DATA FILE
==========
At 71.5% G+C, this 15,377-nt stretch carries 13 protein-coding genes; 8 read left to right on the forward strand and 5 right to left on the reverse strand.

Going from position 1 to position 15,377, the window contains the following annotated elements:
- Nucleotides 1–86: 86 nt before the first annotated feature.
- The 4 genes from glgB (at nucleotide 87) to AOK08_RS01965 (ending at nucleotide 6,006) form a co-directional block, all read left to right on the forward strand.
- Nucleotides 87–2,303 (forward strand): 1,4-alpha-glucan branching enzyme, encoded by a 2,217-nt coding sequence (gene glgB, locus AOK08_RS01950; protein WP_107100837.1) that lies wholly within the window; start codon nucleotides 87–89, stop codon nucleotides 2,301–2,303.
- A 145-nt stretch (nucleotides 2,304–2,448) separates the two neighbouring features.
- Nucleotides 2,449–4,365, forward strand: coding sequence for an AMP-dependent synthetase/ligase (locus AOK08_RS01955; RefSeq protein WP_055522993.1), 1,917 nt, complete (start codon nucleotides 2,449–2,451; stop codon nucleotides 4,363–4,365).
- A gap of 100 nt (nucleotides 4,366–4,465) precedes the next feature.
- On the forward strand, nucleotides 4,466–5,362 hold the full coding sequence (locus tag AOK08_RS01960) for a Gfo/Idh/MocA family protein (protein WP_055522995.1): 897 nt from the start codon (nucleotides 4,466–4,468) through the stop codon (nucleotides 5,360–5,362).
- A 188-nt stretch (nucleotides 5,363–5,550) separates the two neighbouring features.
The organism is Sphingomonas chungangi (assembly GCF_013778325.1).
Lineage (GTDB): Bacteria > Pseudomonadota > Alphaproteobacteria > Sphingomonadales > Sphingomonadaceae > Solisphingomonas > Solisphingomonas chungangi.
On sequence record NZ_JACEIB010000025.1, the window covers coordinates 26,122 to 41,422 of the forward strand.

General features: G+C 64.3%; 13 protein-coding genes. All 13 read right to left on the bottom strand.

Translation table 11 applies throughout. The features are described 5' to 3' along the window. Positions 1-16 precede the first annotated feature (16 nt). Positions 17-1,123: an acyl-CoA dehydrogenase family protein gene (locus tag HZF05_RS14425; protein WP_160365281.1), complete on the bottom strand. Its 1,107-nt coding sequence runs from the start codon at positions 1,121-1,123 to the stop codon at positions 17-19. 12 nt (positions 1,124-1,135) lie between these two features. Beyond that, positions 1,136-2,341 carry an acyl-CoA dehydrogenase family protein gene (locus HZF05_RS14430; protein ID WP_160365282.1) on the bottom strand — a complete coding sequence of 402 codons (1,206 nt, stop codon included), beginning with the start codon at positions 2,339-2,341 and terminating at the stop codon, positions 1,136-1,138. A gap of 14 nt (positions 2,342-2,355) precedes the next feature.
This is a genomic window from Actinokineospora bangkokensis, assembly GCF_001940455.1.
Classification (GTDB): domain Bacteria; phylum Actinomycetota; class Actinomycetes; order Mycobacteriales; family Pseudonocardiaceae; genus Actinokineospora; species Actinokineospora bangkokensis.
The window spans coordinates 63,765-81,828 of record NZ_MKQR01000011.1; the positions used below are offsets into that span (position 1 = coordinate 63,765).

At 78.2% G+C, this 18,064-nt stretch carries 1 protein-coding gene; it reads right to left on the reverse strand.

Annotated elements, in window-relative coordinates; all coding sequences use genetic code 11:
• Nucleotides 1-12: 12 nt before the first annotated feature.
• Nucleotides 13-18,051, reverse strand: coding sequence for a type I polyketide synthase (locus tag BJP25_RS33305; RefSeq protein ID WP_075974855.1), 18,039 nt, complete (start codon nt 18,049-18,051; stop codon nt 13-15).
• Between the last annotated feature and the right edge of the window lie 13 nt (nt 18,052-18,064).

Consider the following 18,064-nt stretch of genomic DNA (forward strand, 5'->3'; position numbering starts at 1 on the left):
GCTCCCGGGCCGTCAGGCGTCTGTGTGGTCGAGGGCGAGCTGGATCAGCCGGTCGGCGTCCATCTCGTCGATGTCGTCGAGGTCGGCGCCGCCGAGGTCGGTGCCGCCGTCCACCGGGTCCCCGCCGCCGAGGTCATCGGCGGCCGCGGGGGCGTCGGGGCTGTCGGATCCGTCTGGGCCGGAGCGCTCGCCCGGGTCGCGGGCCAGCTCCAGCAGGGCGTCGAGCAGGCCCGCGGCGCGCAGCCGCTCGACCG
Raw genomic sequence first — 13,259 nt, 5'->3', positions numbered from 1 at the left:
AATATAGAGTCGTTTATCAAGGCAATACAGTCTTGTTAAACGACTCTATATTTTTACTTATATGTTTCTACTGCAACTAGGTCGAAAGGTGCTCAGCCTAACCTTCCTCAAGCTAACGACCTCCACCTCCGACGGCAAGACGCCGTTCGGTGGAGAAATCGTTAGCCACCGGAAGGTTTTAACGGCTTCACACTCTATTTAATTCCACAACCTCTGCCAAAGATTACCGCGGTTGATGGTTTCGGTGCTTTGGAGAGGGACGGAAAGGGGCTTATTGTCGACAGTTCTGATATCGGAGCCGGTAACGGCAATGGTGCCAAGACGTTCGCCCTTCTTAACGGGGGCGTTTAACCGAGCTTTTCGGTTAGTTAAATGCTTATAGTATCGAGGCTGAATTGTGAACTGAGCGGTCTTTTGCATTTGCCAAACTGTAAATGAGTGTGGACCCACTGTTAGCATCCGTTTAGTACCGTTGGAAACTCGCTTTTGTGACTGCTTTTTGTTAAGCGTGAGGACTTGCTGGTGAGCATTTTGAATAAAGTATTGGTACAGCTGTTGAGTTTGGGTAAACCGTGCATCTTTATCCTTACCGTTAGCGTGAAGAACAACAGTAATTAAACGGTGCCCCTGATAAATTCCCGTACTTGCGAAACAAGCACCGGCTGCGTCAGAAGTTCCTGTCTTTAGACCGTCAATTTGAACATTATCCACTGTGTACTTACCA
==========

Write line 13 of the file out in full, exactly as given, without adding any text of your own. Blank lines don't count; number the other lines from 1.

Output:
On sequence record NZ_JACEIB010000025.1, the window covers coordinates 26,122 to 41,422 of the forward strand.